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'Iron Man's' action figure

Director Jon Favreau is something of a hero as his film tops $100 million in its opening weekend.

May 05, 2008|Geoff Boucher | Times Staff Writer

"You have to get the set pieces ready because it takes over a year to get the action stuff on the screen," he said. "You can't wait until the script is perfect. The film won't get done. In a sense, the script connects the dots. . . . It explains why a lot of action-orientated films don't always make the most sense. Some dots never get connected."

D&D background

Some filmmakers get their start making shaky home movies, others catch the bug in a high school drama class or maybe through an art institute where they put paint to canvas. Favreau has more of an eight-sided education.

"It was Dungeons & Dragons, but I wouldn't have owned up so quickly a few years ago," Favreau said sheepishly.

"It's rough. It's one of the few groups that even comic-book fans look down on. But it gave me a really strong background in imagination, storytelling, understanding how to create tone and a sense of balance. You're creating this modular, mythic environment where people can play in it."

Maybe there should be a new Hollywood respect for eight- and 10-sided dice and a talent for troll tales: Robin Williams, Mike Myers, Stephen Colbert and Vin Diesel have all professed their passion (past or present) for the role-playing game.

For Favreau, it was the fantasy element that pulled him in, but it was the sense of story that he carried with him.

"It allowed me to not tamp down my imagination; I think there's a tendency to turn that part of you off," he said.

"Every kid has imagination, but at a certain age, that spigot gets turned off. I set it aside in high school. I really couldn't do it now," Favreau said, shaking his head. "There's something in my heart -- there was such a stigma to it.

"When I was young, it was exciting, but as I got older it felt like it was keeping me from progressing. You're social in your small circle, but it's asocial to the wider world."

Favreau read comics, but he connected more with J.R.R. Tolkien, especially with Bilbo Baggins, the homebody-turned-hero of "The Hobbit."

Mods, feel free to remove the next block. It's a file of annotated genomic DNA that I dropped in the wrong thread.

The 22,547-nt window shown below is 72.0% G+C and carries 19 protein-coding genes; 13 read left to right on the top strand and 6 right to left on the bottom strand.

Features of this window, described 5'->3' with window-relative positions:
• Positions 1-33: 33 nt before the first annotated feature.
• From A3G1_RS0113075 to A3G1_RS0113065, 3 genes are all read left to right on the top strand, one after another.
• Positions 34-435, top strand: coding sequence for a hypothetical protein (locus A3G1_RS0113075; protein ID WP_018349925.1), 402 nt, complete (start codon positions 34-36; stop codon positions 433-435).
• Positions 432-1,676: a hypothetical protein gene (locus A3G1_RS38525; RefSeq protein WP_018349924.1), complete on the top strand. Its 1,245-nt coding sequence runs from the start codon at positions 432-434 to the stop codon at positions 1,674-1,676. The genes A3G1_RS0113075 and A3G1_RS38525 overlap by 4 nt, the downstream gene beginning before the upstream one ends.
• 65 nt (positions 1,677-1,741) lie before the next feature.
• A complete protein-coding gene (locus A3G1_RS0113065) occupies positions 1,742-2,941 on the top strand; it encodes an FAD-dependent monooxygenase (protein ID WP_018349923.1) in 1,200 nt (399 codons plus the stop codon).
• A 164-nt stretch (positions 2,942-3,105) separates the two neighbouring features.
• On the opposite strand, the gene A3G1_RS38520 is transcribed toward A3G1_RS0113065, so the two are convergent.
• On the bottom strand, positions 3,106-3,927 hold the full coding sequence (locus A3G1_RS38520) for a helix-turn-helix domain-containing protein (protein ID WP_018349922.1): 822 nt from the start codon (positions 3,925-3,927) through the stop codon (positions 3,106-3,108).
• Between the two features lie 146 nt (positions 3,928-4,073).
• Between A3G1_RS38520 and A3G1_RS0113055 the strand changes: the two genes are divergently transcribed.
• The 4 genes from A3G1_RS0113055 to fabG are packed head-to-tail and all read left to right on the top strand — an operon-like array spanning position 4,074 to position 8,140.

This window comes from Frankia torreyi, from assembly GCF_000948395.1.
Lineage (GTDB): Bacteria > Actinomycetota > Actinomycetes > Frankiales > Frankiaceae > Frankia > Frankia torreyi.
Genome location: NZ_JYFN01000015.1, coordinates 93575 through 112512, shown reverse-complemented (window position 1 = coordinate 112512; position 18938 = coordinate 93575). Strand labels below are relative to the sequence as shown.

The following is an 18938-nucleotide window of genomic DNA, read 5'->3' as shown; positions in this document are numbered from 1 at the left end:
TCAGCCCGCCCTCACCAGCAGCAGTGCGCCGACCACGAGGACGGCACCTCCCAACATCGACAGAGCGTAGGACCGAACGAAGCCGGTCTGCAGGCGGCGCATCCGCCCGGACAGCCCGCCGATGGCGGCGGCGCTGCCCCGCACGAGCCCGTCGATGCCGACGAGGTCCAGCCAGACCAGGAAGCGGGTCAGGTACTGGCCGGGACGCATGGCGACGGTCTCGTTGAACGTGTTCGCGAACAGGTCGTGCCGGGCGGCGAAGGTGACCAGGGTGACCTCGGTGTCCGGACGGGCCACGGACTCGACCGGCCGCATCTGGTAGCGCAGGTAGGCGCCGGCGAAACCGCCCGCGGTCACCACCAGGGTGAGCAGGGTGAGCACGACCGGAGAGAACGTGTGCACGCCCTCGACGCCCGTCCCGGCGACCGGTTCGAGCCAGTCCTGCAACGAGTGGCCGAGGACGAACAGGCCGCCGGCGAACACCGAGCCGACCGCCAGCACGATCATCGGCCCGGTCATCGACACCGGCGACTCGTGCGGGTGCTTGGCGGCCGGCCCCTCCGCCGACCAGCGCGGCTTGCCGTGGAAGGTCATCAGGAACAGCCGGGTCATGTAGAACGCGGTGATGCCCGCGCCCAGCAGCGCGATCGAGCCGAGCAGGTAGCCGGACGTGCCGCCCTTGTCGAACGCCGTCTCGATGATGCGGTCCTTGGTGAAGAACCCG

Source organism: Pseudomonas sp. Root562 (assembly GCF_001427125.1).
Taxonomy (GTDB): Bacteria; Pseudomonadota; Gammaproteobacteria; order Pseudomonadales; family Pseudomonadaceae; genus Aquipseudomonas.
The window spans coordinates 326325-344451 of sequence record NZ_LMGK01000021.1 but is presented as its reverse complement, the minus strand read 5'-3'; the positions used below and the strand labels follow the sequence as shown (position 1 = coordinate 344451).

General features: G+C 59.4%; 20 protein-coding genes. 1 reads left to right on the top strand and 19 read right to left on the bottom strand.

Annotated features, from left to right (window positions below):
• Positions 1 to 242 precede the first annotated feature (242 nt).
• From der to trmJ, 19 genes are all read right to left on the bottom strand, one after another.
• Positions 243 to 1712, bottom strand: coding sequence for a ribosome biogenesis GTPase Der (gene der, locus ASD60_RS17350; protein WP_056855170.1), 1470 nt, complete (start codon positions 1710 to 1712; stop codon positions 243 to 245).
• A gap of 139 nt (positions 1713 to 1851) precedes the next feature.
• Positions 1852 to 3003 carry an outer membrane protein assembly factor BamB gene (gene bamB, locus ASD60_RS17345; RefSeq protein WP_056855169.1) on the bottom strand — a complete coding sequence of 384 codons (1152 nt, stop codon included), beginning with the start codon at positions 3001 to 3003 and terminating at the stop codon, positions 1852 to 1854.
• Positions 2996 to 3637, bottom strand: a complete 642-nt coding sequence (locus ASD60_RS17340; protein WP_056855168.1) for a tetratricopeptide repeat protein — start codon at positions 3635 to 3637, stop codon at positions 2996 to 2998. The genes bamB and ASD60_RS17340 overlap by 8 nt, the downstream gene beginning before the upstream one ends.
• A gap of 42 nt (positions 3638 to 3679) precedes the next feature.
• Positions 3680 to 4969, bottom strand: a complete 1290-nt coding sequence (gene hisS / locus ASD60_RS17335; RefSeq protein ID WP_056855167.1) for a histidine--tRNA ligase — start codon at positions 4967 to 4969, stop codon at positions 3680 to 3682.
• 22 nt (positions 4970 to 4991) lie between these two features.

"It's about a guy who just wanted to sit by a fire at home and live a very comfortable life, but then he was drawn out into the world onto an adventure," he said. "I always related to that character. That's sort of how I feel now. Going around the world to promote this picture, it's exciting, but it also feels like I just want to sit at home with my family and have a nice boring life."

Favreau's directorial film debut was "Made," a small, offbeat 2001 mob picture that also saw him writing and acting opposite pal Vaughn.

He followed that up with "Elf," which bottled up the daft charm of Ferrell and became not only a hit, but also that rare family movie that respects the intelligence of the audience and manages to be artfully sentimental.

Some critics saw the same in "Zathura," but the film didn't click with audiences. "Zathura" was another mix of fantasy and reality, with its story of kids who, through a magical board game, zoomed off into space on an adventure but still had to contend with harsh sibling rivalry, the pain of parental divorce and the anxieties of adolescence.

You can imagine that Favreau found it easy to tap into the fitful fears of a youngster playing a game; the son of two educators, he lost his mother to leukemia when he was in middle school. The role-playing games of the years that followed may seem corny to some, but he's certain it prepared him for the fan-boy cinema that is so dominant today.

"Making a film is, as Orson Welles said it, like getting to play with the big train set," Favreau said.

"Right now is an interesting time because technology is what you're using to tell stories. Really, George Lucas was the guy who made that leap from taking the primal elements of storytelling, the sort of mythic Joseph Campbell storytelling and Jungian archetypal deconstruction of storytelling, and using modern technology to amplify that and present it to a new generation. But I contend it's not the technology that draws people to it, it's the story. It's touching something in us that's much older and deeper."

On his desk, Favreau had a copy of a genre magazine with a cover story about him; the headline called him the next genre-film kingpin, which clearly pleased him. "That," he said, "would be nice."

Favreau pointed to the recent film work of Christopher Nolan, Sam Raimi, Bryan Singer, Peter Jackson and Gore Verbinksi as compelling evidence that great directors can create great films in the framework of superhero and fantasy worlds.

"If you can make it be smart, people respond," he said. "If you can't be smart, at least be clever about it. Infusing a movie with cleverness keeps the audience engaged in a special way.

"I think the 'Pirates' movies found a way to be clever, and I think Johnny Depp's casting exemplifies what I'm talking about. You get a smart actor who makes clever choices and a clever filmmaker making smart choices, and then you add visual effects with ingenuity, and audiences will reward you for that."


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